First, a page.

Presentation by Tyler Rohrbaugh
In case you wanted to jump to points of interest in the video, here are some timestamps:
1:30 – Purpose of Yellowdig
15:58 – Basic functionality
28:09 – Best practices
30:51 – Community building
33:46 – Measuring engagement
43:22 – Onboarding and initial training
Authored by Rich Kingsford, Software Development Manager and Adjunct Instructor
The Yellowdig platform has some pretty impressive capabilities – all in the student engagement department. Their features integrate with popular learning management systems (LMSs) and ease the instructor’s maintenance burdens.
In summary, Yellowdig offers rich, asynchronous, discussion features; similar to those found on Facebook, Instagram, Whatsapp, Youtube, and the hundreds of other popular social media tools out there. Except the Yellowdig environments are authored by instructors and instructional designers and, therefore, seem more intelligently targeted than 90% of what I see my students (and kids) sharing on social media and video platforms.
Yellowdig also helps instructors and instructional designers identify students who are posting but not engaging with their peers. Or students who initiate topics but then drop off. Or students who frontload or backlog their comments. Or high achieving students who drive engagements for others.
Here are a few claims about the results of using Yellowdig:
I love these objectives. The claims are pretty steep – let’s see if they stack up!
What is asychronous discussion?
Asynchronous discussion tools are new to a lot of us. These allow two or more people to raise topics, comment on topics, link to resources, attach resources, and acknowledge/respond to comments using emojis (e.g. 😀😎💣🔥♥😆). Modern tools have more capabilities than the classic forum features (where someone starts a topic and the comments go on and on for 100’s of pages).
We’ve been enjoying face-to-face and other synchronous discussions for so many years – and they’re great! I love being with my students, getting to know them, learning how they think, and feeling the joy that comes when they try or learn something new. Asynchronous discussion tools, like Yellowdig, try to bring all the goodness of the synchronous methods while addressing some of the limitations (language barriers, physical distance, and other accessibility limitations). Of course there are tradeoffs, but we don’t have to use solely one or the other. As we explore Yellowdig’s features, keep the pros and cons of asynchronous and synchronous methods in mind.
Yellowdig’s most obvious feature is the classic thread-and-respond functionality. This is wonderful functionality and many tools have this natively. I really appreciated Yellowdig’s emoji-response capabilities. They’re bold, flexible, and easy to use. Students are naturally drawn to these and use them to quickly (one-click) respond to someone’s comment in highly creative and fun ways (acknowledge, agree, disagree, laugh, question, empathize, etc). Have you ever worked hard on a comment and then wondered if anyone even glanced at it? Emoji-responses decrease the frequency of this sad event.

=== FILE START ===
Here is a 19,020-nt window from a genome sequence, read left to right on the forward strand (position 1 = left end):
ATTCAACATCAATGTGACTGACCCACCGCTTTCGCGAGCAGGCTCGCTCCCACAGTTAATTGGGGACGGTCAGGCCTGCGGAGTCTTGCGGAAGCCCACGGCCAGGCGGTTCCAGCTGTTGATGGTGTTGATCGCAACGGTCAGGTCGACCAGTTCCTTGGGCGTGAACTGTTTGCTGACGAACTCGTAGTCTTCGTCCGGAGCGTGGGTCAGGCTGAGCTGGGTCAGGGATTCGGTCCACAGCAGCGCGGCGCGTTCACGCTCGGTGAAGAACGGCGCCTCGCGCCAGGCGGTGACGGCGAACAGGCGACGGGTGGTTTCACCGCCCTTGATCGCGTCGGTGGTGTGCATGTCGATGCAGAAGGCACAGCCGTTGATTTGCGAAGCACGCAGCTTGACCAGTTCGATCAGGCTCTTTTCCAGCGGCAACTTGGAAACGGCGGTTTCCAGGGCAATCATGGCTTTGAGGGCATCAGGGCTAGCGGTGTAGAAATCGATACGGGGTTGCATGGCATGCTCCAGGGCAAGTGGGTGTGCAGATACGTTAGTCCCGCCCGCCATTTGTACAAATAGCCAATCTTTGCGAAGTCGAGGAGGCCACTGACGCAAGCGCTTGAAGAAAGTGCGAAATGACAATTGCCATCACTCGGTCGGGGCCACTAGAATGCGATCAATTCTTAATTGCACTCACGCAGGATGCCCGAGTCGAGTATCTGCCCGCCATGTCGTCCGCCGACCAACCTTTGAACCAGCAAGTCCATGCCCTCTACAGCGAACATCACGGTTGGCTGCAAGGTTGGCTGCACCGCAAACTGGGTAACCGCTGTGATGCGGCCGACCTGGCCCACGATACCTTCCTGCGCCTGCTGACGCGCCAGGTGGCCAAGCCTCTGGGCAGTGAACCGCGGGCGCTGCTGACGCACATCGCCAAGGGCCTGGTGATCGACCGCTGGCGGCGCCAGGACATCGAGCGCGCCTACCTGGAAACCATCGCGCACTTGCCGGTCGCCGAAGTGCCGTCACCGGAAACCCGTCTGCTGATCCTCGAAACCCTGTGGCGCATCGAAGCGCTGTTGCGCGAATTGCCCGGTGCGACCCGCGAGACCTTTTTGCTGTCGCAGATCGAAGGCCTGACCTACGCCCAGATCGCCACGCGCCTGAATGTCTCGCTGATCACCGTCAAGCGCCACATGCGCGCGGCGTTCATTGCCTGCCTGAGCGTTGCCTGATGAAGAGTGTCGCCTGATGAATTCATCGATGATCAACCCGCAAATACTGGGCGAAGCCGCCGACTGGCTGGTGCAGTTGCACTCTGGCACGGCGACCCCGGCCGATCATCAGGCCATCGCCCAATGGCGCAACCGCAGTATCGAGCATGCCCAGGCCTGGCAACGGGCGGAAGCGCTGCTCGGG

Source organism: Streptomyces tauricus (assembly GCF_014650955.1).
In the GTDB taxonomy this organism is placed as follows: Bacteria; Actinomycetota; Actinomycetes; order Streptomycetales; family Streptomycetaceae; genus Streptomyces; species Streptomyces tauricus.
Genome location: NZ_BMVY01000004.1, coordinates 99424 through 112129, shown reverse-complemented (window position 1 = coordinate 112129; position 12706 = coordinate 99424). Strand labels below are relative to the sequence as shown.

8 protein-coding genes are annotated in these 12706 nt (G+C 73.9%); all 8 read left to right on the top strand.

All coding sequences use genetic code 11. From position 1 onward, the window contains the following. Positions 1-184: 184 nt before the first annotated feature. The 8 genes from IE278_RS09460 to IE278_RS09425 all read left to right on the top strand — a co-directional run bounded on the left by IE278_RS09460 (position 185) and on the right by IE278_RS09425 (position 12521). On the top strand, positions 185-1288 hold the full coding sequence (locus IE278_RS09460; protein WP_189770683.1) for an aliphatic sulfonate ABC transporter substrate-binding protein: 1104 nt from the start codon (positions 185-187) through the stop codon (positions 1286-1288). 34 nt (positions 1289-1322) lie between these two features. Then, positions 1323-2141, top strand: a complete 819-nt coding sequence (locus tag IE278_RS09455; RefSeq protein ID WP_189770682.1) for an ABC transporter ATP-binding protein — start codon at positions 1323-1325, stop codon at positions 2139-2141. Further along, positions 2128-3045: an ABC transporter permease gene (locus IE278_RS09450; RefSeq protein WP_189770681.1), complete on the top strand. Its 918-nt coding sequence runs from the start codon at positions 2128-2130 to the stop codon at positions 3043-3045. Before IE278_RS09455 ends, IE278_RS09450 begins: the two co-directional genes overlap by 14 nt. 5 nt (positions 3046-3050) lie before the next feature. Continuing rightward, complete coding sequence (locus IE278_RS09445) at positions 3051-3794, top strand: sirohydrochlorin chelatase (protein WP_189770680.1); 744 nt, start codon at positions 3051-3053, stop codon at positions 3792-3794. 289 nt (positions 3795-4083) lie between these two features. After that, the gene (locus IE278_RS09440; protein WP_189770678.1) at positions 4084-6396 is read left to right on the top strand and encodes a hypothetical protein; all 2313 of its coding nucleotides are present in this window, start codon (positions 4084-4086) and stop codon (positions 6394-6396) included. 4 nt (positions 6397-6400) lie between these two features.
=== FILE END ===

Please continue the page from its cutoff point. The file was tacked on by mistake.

Subtle Point System
Many instructors and instructional designers are accustomed to traditional discussion boards and assign students to do the classic “one topic and two comments” participation assignments. If you do this, aren’t you also discouraging the students from discussing more? What percentage of the students will post only one topic and two comments? Yellowdig’s point system is more subtle – and I love it.
Yellowdig lets the author craft the period points and their implications on grades in highly flexible ways. Tyler explained how they’ll train instructors and instructional designers to craft point systems that offer a variety of ways to gain points, preserving student autonomy. I loved his explanation on how receiving points for others’ comments and reactions on your posts will incentivize students to get involved earlier in the week – discouraging procrastination. Grades and points have long since been used to encourage the behavior we want, but Yellowdig’s more subtle approach wipes out many of the perverse incentives we sometimes don’t see.
We all know students learn in different ways. Some prefer to draw or vocalize their thoughts rather than typing them out. Yellowdig’s Poll, Draw, Attach, Tagging (e.g. #branding), and Record Video features give plenty of variety. These make it a little more comfortable for students to step outside of their comfort zone!
Yellowdigs analytics features are pretty powerful. I see two primary sets of analytics: student-centered ones and content-centered ones.
With student-centered analytics, I can easily visualize a bell curve showing average, low, and highly engaged students. Maybe you can help the lows by teaming them up with the highs? Or perhaps it’s better to put the highest performing students together so they can fly even higher?
With content-centered analytics, I can differentiate between high-consumption and low-consumption content (questions, videos, case studied, etc). It hurts a little when I see low-consumption on some of my beautiful content, but at least I know where to put my energy now.
I’m a fan. Very intelligently crafted. Yellowdig has a lot of well-designed, quality, features and they’re targeted right at what students need. Online courses are tricky. Face-to-face courses are tricky. But using a wide variety of activities and tools, including Yellowdig, can ensure no minute in your course is wasted. Well-designed asynchronous discussion tools, like Yellowdig, can help generate interest in your concepts and they can even spark fires (the good kind). They can overcome location, language, and other accessibility challenges.
Thanks Tyler and the Yellowdig team!